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Gastroenterology Research and Practice
Volume 2018, Article ID 5915947, 6 pages
https://doi.org/10.1155/2018/5915947
Research Article

The Diagnostic and Prognostic Values of C-Reactive Protein and Procalcitonin during Bacterial Infections in Decompensated Cirrhosis

1Intensive Care Unit-Hepato and Gastroenterology Department, Charles Nicolle Hospital, Tunis, Tunisia
2Faculty of Medicine, University of Tunis El Manar, El Manar, Tunisia
3Laboratory of Clinical Biochemistry, Charles Nicolle Hospital, Tunis, Tunisia

Correspondence should be addressed to Sana Khedher; rf.liamtoh@rehdehkanas

Received 12 September 2018; Accepted 25 November 2018; Published 30 December 2018

Academic Editor: Hauke S. Heinzow

Copyright © 2018 Sana Khedher et al. This is an open access article distributed under the Creative Commons Attribution License, which permits unrestricted use, distribution, and reproduction in any medium, provided the original work is properly cited.

Abstract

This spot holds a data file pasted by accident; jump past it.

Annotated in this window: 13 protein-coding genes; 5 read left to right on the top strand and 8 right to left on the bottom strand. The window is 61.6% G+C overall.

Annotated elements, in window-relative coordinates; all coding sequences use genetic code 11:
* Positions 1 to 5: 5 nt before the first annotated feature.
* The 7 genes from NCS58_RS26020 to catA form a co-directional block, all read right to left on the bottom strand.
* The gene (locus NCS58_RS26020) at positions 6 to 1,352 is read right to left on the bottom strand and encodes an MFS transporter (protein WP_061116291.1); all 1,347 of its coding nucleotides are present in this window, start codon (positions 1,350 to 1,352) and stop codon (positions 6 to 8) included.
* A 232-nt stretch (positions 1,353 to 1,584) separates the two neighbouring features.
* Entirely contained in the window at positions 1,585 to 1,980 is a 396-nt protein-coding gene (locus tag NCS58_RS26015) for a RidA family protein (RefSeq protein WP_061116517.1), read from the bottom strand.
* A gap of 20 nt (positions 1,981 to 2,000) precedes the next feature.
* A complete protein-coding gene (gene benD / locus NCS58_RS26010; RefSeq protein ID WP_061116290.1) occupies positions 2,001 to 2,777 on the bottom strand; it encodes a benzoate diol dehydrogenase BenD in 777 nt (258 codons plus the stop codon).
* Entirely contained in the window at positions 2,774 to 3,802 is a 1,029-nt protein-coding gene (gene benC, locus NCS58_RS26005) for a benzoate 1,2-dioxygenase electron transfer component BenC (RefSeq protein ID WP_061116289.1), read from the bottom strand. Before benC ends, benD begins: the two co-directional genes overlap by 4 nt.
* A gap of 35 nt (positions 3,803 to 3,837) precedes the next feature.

Background. Bacterial infection (BI) represents the main cause of decompensation and death in cirrhotic patients. Procalcitonin (PCT) and C-reactive protein (CRP) are two widely used biomarkers that may be helpful for early detection of BI especially in the presence of inflammation. Their accuracy for the diagnosis of BI in patients with chronic liver disease has been a subject of debate. In this study, we aimed to learn whether PCT and CRP would be helpful as early markers of BI in patients with cirrhosis and to evaluate their prognostic value in terms of mortality. Subjects and Methods. We retrospectively included 92 adult patients with decompensated cirrhosis. PCT and CRP plasma levels were obtained within the first 24 hours of admission. Their diagnostic and prognostic values were compared using the appropriate statistical analysis. Results. Ninety-two patients were included. BI was diagnosed in 60 patients (65%). Mean white blood cell (WBC) count () and PCT and CRP serum levels () were higher in the BI group than in the non-BI (NBI) group. The diagnostic accuracy of CRP and PCT for the diagnosis of BI was better than that of WBC. CRP was the most sensitive marker (70%) while PCT was the more specific (96.6%). No one of those biomarkers was predictive of 3-month mortality in patients with BI. Conclusion. Regarding BI in patients with decompensated cirrhosis, CRP maintains efficiency slightly higher than that of the PCT without being discriminative. However, no prognostic value has been established for these markers.